SharePoint Development with the SharePoint Framework

4.6 (5 reviews total)
By Jussi Roine , Olli Jääskeläinen

Early Access

This is an Early Access product. Early Access chapters haven’t received a final polish from our editors yet. Every effort has been made in the preparation of these chapters to ensure the accuracy of the information presented. However, the content in this book will evolve and be updated during the development process.

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  1. Introducing SharePoint Online for Developers

About this book

SharePoint is one of Microsoft's best known web platforms. A loyal audience of developers, IT Pros and power users use it to build line of business solutions.

The SharePoint Framework (SPFx) is a great new option for developing SharePoint solutions. Many developers are creating full-trust based solutions or add-in solutions, while also figuring out where and how SPFx fits in the big picture.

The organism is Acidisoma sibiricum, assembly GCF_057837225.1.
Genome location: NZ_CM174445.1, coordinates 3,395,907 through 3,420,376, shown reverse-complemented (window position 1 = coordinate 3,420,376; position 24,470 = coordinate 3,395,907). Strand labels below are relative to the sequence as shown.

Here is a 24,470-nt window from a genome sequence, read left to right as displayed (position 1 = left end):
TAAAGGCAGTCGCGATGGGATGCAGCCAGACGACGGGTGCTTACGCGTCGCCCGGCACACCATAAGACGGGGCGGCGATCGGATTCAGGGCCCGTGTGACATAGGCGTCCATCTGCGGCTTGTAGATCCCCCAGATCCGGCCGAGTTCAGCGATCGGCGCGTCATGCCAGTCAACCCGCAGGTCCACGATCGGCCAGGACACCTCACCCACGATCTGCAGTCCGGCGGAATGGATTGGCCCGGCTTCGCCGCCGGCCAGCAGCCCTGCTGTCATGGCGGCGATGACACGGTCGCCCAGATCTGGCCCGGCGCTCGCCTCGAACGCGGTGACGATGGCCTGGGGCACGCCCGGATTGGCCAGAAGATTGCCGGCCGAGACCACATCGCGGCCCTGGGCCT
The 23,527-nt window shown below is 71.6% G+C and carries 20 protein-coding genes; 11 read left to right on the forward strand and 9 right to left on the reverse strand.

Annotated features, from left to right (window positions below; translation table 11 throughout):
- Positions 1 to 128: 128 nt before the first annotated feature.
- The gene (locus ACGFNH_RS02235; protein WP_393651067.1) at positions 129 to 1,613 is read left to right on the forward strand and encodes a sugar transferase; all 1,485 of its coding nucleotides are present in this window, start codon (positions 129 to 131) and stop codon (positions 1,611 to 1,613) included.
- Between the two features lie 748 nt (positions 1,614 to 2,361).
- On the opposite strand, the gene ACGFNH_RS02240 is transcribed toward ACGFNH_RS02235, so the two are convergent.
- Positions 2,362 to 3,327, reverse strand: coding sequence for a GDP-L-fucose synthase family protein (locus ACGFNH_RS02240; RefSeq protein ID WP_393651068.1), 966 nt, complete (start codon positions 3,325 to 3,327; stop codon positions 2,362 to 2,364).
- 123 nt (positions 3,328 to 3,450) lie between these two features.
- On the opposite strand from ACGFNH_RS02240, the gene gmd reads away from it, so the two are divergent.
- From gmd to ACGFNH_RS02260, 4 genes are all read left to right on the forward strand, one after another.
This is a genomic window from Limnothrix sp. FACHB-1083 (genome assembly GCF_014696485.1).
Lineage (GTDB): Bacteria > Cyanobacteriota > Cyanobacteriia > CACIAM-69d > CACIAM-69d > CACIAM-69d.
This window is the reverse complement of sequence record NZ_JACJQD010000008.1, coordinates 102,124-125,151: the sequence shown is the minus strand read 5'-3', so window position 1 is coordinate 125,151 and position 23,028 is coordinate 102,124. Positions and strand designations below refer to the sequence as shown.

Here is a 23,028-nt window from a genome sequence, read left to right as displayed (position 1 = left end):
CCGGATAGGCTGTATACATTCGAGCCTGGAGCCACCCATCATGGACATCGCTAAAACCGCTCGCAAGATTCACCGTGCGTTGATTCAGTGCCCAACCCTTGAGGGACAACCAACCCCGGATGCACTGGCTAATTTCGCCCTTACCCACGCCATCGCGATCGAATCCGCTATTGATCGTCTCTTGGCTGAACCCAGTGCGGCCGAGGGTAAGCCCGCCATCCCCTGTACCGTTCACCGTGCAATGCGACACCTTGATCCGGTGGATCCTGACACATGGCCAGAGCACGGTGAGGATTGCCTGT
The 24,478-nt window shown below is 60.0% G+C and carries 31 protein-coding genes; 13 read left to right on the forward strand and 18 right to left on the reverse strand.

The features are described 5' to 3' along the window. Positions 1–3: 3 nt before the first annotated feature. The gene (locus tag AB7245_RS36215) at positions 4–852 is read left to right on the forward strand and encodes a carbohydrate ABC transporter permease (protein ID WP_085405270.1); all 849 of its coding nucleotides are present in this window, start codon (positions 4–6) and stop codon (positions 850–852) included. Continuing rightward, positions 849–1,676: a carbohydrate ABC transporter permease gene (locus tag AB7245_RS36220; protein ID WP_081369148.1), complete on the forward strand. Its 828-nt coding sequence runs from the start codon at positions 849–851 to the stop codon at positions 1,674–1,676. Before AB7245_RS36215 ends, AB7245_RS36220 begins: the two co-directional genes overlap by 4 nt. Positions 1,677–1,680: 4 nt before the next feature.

This book shows you how design, build, deploy and manage SPFx based solutions for SharePoint Online and SharePoint 2016.

The book starts by getting you familiar with the basic capabilities of SPFx. After that, we will walk through the tool-chain on how to best create production-ready solutions that can be easily deployed manually or fully automated throughout your target Office 365 tenants.

We describe how to configure and use Visual Studio Code, the de facto development environment for SPFx-based solutions. Next, we provide guidance and a solid approach to packaging and deploying your code.